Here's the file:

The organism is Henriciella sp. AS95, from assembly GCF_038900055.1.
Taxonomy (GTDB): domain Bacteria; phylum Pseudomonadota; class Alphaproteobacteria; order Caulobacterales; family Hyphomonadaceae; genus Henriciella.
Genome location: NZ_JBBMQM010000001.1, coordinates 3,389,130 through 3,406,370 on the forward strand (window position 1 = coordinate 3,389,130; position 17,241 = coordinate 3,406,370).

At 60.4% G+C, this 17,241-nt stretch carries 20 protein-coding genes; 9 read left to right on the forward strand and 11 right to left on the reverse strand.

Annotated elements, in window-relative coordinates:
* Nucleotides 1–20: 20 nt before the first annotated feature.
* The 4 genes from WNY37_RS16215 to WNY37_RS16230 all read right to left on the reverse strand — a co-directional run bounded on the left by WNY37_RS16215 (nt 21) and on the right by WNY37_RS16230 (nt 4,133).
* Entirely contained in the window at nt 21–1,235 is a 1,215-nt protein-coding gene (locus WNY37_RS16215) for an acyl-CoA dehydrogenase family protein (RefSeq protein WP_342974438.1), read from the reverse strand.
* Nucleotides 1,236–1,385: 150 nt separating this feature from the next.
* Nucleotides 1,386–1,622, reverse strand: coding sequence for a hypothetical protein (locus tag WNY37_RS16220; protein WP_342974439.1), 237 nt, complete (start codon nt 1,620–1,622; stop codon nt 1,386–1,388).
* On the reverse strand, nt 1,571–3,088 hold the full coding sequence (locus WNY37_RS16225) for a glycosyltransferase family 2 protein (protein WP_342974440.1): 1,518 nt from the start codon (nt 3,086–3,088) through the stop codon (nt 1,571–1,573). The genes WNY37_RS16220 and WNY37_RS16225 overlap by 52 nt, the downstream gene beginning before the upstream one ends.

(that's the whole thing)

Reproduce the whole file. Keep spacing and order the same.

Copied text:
The organism is Henriciella sp. AS95, from assembly GCF_038900055.1.
Taxonomy (GTDB): domain Bacteria; phylum Pseudomonadota; class Alphaproteobacteria; order Caulobacterales; family Hyphomonadaceae; genus Henriciella.
Genome location: NZ_JBBMQM010000001.1, coordinates 3,389,130 through 3,406,370 on the forward strand (window position 1 = coordinate 3,389,130; position 17,241 = coordinate 3,406,370).

At 60.4% G+C, this 17,241-nt stretch carries 20 protein-coding genes; 9 read left to right on the forward strand and 11 right to left on the reverse strand.

Annotated elements, in window-relative coordinates:
* Nucleotides 1–20: 20 nt before the first annotated feature.
* The 4 genes from WNY37_RS16215 to WNY37_RS16230 all read right to left on the reverse strand — a co-directional run bounded on the left by WNY37_RS16215 (nt 21) and on the right by WNY37_RS16230 (nt 4,133).
* Entirely contained in the window at nt 21–1,235 is a 1,215-nt protein-coding gene (locus WNY37_RS16215) for an acyl-CoA dehydrogenase family protein (RefSeq protein WP_342974438.1), read from the reverse strand.
* Nucleotides 1,236–1,385: 150 nt separating this feature from the next.
* Nucleotides 1,386–1,622, reverse strand: coding sequence for a hypothetical protein (locus tag WNY37_RS16220; protein WP_342974439.1), 237 nt, complete (start codon nt 1,620–1,622; stop codon nt 1,386–1,388).
* On the reverse strand, nt 1,571–3,088 hold the full coding sequence (locus WNY37_RS16225) for a glycosyltransferase family 2 protein (protein WP_342974440.1): 1,518 nt from the start codon (nt 3,086–3,088) through the stop codon (nt 1,571–1,573). The genes WNY37_RS16220 and WNY37_RS16225 overlap by 52 nt, the downstream gene beginning before the upstream one ends.